Samsung Galaxy S8 Active
The Galaxy S8 Active borrows some of the best aspects of the standard Samsung Galaxy S8, and puts them into a chassis that's more prepared for a busy and accident-prone lifestyle. The result is a long-lasting phone effectively built into its own case.
If you’re looking for a phone that offers the best performance without living on the bleeding edge of design, the Galaxy S8 Active may just be that phone. It’s ready for the occasional tumble, whether that be onto hard ground or a puddle. Brush off any dust, dirt or water, and it’s good to go.
There are some caveats, though. First, it’s $850, well above the price of the Galaxy S8, and it’s currently an . It sacrifices aesthetics big time, and its ruggedness doesn’t prevent unsightly dings and nicks.
Great hardware and a beautiful display keep things fast and pretty, and the massive battery can keep the phone running for ages. But, it suffers from the same poor placement of sensors and buttons as the Galaxy S8, and Bixby doesn’t make everything better, so it can be tedious to use. The Galaxy S8 Active has a great photo camera, but the new fad that is 4K video recording was less than dazzling on this device.
At its best, the Galaxy S8 Active is a simple and vastly more robust repackaging of the Galaxy S8 just like in the previous generation, but it's definitely not the right fit for everyone.
Design and ruggedness
The Galaxy S8 Active is built to look rugged. It takes the same tall display panel found in the Galaxy S8, flattens it, and reinforces its every edge with metal and plastic bumpers.
The body is what Samsung describes as “military-grade.” It has an IP68 rating against dust and water ingress, so it can hang out in 5 feet of water for half an hour (Note: the standard Galaxy S8 is also IP68 rated). But Samsung didn’t stop the testing there, as it earned the Galaxy S8 Active a passing grade for the MIL-STD-810G military specification testing, which puts the phone through intensive temperature, dust, shock, vibration, pressure, and altitude testing. The LG G6 and LG V30 are a few other recent smartphones to carry such a distinction.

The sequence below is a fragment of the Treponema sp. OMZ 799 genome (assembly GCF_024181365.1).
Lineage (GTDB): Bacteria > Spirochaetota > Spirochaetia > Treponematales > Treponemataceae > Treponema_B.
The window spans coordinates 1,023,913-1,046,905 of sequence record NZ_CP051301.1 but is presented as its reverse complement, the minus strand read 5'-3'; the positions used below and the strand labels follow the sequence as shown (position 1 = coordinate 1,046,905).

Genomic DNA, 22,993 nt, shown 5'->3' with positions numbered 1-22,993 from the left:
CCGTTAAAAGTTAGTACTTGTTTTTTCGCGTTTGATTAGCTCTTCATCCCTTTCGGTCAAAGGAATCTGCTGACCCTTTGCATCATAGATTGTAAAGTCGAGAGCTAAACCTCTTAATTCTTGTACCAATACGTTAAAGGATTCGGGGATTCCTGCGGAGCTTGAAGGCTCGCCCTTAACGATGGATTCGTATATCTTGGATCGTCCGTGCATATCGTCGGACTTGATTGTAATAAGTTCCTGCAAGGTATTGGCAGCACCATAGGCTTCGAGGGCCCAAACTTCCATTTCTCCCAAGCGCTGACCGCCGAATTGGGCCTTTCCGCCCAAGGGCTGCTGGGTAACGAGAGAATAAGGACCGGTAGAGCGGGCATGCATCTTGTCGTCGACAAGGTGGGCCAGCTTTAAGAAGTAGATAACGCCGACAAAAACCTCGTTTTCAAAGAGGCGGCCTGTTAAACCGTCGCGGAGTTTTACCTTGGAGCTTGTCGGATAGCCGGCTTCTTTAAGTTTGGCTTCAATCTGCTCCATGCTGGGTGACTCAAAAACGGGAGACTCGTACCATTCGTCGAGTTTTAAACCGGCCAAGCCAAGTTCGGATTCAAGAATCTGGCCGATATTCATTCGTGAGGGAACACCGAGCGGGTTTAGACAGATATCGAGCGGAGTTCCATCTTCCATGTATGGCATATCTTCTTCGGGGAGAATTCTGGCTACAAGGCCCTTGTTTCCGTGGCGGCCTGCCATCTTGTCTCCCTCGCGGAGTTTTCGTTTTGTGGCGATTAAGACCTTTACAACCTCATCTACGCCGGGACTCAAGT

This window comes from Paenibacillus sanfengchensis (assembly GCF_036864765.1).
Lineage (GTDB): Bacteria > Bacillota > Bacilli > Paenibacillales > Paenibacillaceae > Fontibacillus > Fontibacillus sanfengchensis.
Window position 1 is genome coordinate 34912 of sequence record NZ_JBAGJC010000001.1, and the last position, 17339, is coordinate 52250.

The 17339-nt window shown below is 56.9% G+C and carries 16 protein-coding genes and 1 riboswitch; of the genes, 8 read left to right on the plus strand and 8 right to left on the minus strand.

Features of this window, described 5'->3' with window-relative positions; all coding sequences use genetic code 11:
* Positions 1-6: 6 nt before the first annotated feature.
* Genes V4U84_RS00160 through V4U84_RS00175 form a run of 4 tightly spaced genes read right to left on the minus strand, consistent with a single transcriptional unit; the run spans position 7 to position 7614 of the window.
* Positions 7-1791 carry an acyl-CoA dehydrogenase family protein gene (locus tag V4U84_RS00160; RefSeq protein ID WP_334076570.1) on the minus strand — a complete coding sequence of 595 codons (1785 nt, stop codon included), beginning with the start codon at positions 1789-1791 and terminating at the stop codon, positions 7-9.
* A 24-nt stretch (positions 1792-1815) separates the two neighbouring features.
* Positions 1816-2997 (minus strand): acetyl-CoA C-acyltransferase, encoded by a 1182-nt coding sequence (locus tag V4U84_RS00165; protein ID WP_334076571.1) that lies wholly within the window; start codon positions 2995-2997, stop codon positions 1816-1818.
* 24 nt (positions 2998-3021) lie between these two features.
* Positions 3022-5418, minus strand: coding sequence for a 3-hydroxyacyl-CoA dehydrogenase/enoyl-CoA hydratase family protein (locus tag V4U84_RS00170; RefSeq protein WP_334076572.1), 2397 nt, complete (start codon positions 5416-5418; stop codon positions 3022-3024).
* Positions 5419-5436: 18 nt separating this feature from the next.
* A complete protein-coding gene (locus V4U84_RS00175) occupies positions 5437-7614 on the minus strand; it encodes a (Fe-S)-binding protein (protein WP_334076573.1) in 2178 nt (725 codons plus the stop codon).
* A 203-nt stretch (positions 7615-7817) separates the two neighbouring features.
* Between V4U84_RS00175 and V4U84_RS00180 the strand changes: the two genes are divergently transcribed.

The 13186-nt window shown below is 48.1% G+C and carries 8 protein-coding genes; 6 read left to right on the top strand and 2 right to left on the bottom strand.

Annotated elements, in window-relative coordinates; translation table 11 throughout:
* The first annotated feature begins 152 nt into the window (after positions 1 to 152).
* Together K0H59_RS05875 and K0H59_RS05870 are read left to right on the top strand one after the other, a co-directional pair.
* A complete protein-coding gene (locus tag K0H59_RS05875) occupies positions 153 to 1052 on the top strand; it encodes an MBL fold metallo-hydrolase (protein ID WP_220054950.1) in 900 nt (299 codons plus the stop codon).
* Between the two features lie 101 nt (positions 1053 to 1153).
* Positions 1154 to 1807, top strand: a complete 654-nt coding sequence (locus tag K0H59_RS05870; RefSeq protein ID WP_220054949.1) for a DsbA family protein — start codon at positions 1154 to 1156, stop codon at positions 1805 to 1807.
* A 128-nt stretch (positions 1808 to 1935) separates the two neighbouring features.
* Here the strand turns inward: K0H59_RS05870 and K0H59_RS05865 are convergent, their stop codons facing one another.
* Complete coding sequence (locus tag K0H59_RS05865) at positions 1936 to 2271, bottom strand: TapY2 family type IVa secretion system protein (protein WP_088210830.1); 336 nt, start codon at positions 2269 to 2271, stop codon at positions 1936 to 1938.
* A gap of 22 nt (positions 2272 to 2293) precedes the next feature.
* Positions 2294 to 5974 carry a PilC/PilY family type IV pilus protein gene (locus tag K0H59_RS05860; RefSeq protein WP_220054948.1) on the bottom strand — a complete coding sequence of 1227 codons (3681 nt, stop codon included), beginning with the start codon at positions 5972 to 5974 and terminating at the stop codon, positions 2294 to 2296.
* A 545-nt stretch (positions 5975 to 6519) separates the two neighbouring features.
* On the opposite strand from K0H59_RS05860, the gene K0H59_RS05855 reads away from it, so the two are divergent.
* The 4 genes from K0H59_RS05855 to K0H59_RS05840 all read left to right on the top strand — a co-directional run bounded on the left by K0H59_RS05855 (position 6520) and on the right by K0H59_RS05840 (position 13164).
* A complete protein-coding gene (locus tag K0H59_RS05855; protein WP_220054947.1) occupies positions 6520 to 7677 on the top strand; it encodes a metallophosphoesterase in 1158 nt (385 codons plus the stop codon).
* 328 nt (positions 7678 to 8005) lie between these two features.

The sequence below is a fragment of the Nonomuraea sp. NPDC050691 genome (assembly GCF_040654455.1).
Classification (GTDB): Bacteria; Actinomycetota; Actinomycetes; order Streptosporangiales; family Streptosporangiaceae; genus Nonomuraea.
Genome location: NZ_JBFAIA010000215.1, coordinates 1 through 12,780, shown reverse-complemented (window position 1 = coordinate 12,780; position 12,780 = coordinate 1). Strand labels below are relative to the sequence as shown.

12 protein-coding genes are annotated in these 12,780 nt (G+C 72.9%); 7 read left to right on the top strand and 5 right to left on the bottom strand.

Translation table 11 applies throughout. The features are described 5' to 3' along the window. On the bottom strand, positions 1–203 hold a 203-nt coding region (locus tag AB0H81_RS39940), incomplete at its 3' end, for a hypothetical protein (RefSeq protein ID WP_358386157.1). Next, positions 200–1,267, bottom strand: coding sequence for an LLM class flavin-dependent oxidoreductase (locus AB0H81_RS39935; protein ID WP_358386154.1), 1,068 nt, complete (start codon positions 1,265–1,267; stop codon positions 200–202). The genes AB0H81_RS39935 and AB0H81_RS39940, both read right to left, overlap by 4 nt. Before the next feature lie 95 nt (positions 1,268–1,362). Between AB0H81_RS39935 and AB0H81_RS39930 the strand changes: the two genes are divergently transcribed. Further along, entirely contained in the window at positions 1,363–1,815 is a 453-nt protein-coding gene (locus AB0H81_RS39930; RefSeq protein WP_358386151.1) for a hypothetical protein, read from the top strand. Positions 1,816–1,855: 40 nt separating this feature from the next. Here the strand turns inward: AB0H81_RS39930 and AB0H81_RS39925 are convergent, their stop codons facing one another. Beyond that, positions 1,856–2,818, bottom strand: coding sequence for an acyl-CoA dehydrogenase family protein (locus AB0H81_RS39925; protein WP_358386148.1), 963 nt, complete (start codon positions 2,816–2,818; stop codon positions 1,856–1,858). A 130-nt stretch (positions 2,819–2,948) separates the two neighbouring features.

The S8 Active has an all-glass front that is shatter-resistant up to five feet if dropped on a flat surface, thanks to Gorilla Glass 5, which the normal Galaxy S8 also has. In my drop test, the phone shrugged off a five foot drop face-first onto a solid stone floor. The metal frame extends above the surface of the screen, so it should absorb the impact on flat surfaces.. Meanwhile, the rear of the phone is made to look metallic, with a concrete-like texture, but actually feels and sounds like it may be plain old plastic.
For ports, it features a single speaker grille on the bottom, alongside a USB-C port and a 3.5mm headphone jack. There’s a SIM-card slot on the top, power button on the right and volume buttons and a dedicated Bixby button on the left. On the phone’s rear side sits its 12MP camera surrounded by a heart rate sensor and a fingerprint scanner, both of which are hard to find without turning the phone over.